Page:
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Fairtrade gold from Uganda arrives in the UK for first time

29 September 2017


Splashed: a miner removes floodwater from a conventional (non-Fairtrade) mine near Tororo, in Uganda, using a panning basin

Splashed: a miner removes floodwater from a conventional (non-Fairtrade) mine near Tororo, in Uganda, using a panning basin

FAIRTRADE gold has been imported from Africa to the UK for the first time, the Fairtrade Foundation has announced.

Artisan pieces of jewellery made from gold mined in Uganda were unveiled at the Goldsmiths’ Centre, in London, on Thursday of last week. The event celebrated the latest pro­ject of the Fairtrade Foundation, “Fairtrade Gold: Future Innovations”, which is supporting small mining-sites in East Africa, giving miners access to international markets and finance, and making the supply of gold “more transparent” with trading initiatives.

The Foundation estimates that 16 million small-scale miners around the world work in dangerous conditions to provide gold that is sold on the high streets. “Exploited by middle men, and forced to handle hazardous chemicals such as mercury, small-scale mining is a harsh and pre-carious way to earn a livelihood that often leaves miners living in pov-erty,” it says.

“Unlicensed artisanal gold miners produce as much as 2.8 metric tonnes of gold per year: enough to pro­­duce 82 million mobile phones. Yet, almost all artisanal gold is min­ed and exported illegally. Unreg­ulated gold mining has led to con­flicts in the mining sector, competi­tion for land use, smuggling of gold, child labour, human-rights abuses, environmental and human-health concerns, and tax-revenue losses.”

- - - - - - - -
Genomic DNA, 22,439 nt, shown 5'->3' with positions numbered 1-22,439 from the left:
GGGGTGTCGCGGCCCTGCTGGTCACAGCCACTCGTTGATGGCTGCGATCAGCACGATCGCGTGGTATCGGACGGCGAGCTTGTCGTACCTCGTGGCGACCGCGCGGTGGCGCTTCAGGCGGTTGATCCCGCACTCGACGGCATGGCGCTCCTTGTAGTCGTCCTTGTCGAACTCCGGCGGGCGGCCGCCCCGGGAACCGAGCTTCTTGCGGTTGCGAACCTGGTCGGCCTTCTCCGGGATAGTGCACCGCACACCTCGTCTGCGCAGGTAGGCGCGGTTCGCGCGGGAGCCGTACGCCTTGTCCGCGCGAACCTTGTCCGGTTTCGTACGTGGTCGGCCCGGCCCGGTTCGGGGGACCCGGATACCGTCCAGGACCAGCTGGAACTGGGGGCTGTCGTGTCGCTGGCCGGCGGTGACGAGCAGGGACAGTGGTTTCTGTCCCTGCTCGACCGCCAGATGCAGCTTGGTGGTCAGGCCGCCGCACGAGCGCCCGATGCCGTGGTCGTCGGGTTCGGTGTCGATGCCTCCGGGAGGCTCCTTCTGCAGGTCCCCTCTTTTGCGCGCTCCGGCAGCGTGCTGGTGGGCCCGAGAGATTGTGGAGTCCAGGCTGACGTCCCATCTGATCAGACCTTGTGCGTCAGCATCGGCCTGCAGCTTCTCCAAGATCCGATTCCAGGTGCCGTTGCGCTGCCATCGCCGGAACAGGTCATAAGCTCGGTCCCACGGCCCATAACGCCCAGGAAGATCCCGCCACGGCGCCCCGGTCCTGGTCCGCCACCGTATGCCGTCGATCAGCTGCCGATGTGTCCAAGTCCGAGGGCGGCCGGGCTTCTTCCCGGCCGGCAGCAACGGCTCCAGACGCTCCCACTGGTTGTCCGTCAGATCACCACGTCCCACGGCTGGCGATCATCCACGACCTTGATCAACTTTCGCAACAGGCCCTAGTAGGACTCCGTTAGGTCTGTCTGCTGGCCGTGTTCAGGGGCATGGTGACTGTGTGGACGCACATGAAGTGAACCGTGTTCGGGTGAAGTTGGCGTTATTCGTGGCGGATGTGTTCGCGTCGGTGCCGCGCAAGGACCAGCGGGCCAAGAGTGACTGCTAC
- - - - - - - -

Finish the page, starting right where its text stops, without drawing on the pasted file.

The first formal “trade” of Fair-trade African gold is due to take place next month, with Cred Jewellers, supported by another firm of ethical jew­el­­lers Greg Valerio, and the charity Environmental Women in Action for Development (EWAD).

The Foundation is planning to extend the programme to other min­ing sites in Uganda, Tanzania, and Kenya, and to increase the volume of Fairtrade gold available to be ex­­ported on Fairtrade terms. It is also investing in cleaner, more efficient equipment for processing gold.

The gold will be traded to tech companies from next year with sup­port from UNICEF and the Dutch government through its ecumenical development agency, Solidaridad, and the Dutch development organ­isa­tion HIVOS.

Speaking at the event, the chief executive of the Fairtrade Foundation, Michael Gidney, said: “The partnership will support artisanal small­-scale gold mines in Busia, Ug­­anda, to responsibly mine gold and eventually sell their gold into the supply changes of these technology businesses, establishing a blueprint for others in the technology sector to learn from. . . This is all about the people of the land benefiting from their resources. . . Through our work with African mine sites, Fairtrade directly addresses the endemic social and environmental challenges present in artisanal mining, to bring about direct benefits for artisanal small-scale mining communities in a way that no other system has done.”

A photography exhibition on min­ing communities in Uganda, “Mine to Maker” by Ian Berry, is on display at the Goldsmiths’ Centre until 27 Oct­o­ber.


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